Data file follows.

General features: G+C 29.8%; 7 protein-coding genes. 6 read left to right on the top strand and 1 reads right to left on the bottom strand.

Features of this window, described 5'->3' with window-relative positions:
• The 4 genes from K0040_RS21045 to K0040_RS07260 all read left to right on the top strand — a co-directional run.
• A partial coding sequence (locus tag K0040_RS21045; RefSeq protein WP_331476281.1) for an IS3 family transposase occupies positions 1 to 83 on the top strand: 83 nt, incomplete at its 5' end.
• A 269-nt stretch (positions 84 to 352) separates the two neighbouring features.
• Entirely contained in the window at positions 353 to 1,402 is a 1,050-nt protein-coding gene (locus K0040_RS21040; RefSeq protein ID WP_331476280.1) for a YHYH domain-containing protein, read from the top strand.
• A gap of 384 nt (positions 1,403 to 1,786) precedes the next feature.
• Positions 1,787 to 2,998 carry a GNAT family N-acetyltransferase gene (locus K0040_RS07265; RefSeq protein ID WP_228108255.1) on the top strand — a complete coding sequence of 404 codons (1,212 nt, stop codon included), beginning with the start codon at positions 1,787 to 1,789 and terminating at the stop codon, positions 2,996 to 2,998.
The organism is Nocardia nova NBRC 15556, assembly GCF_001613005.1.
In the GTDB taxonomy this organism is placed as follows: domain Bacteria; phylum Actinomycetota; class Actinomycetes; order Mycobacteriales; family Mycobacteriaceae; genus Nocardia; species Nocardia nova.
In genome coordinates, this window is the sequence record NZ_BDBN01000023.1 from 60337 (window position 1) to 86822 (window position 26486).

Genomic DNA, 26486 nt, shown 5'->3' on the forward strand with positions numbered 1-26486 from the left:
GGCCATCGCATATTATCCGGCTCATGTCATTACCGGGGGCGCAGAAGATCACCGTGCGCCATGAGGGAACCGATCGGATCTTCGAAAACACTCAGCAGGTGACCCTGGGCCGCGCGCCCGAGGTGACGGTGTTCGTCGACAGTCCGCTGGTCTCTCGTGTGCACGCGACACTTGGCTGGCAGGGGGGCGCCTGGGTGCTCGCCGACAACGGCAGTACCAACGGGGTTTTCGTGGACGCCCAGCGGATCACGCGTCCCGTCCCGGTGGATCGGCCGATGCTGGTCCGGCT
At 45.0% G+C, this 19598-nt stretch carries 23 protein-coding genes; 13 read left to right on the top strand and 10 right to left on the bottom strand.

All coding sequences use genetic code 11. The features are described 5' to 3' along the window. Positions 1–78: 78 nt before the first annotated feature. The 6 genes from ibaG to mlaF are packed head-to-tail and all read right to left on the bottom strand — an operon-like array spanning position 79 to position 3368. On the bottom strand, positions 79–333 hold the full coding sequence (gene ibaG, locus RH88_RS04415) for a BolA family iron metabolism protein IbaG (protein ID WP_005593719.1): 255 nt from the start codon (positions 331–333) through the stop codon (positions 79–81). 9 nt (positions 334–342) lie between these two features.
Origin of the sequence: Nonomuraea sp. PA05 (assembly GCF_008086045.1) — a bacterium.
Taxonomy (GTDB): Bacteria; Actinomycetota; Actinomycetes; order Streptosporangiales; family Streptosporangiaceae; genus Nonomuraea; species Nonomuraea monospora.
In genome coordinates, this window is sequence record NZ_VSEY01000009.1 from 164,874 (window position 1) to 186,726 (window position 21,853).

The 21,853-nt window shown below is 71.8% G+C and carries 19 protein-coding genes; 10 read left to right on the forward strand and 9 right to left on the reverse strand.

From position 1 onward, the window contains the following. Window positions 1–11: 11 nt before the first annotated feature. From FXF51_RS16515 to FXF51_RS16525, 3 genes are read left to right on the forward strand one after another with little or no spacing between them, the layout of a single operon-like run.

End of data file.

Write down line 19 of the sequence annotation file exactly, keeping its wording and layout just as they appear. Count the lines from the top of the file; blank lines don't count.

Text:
The 21,853-nt window shown below is 71.8% G+C and carries 19 protein-coding genes; 10 read left to right on the forward strand and 9 right to left on the reverse strand.